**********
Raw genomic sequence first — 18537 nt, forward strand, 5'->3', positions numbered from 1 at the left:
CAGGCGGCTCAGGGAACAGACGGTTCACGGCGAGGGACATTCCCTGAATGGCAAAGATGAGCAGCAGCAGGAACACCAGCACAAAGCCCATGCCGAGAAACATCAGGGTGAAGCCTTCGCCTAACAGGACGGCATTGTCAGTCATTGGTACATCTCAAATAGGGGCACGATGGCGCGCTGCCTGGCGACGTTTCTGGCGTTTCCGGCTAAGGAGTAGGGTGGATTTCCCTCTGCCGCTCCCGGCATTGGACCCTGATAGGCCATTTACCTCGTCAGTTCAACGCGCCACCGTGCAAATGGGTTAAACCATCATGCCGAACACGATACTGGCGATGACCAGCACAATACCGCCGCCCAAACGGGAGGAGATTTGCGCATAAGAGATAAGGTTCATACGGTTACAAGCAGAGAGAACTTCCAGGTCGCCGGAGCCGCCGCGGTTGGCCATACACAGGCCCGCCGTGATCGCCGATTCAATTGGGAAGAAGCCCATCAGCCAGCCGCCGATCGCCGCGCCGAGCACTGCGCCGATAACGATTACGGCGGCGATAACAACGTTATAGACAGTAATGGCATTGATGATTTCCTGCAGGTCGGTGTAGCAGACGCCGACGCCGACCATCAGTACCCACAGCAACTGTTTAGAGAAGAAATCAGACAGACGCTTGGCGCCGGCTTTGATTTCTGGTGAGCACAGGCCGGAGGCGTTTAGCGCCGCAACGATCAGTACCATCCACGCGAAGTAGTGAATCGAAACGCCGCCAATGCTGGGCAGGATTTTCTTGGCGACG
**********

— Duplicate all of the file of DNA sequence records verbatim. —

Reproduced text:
Raw genomic sequence first — 18537 nt, forward strand, 5'->3', positions numbered from 1 at the left:
CAGGCGGCTCAGGGAACAGACGGTTCACGGCGAGGGACATTCCCTGAATGGCAAAGATGAGCAGCAGCAGGAACACCAGCACAAAGCCCATGCCGAGAAACATCAGGGTGAAGCCTTCGCCTAACAGGACGGCATTGTCAGTCATTGGTACATCTCAAATAGGGGCACGATGGCGCGCTGCCTGGCGACGTTTCTGGCGTTTCCGGCTAAGGAGTAGGGTGGATTTCCCTCTGCCGCTCCCGGCATTGGACCCTGATAGGCCATTTACCTCGTCAGTTCAACGCGCCACCGTGCAAATGGGTTAAACCATCATGCCGAACACGATACTGGCGATGACCAGCACAATACCGCCGCCCAAACGGGAGGAGATTTGCGCATAAGAGATAAGGTTCATACGGTTACAAGCAGAGAGAACTTCCAGGTCGCCGGAGCCGCCGCGGTTGGCCATACACAGGCCCGCCGTGATCGCCGATTCAATTGGGAAGAAGCCCATCAGCCAGCCGCCGATCGCCGCGCCGAGCACTGCGCCGATAACGATTACGGCGGCGATAACAACGTTATAGACAGTAATGGCATTGATGATTTCCTGCAGGTCGGTGTAGCAGACGCCGACGCCGACCATCAGTACCCACAGCAACTGTTTAGAGAAGAAATCAGACAGACGCTTGGCGCCGGCTTTGATTTCTGGTGAGCACAGGCCGGAGGCGTTTAGCGCCGCAACGATCAGTACCATCCACGCGAAGTAGTGAATCGAAACGCCGCCAATGCTGGGCAGGATTTTCTTGGCGACG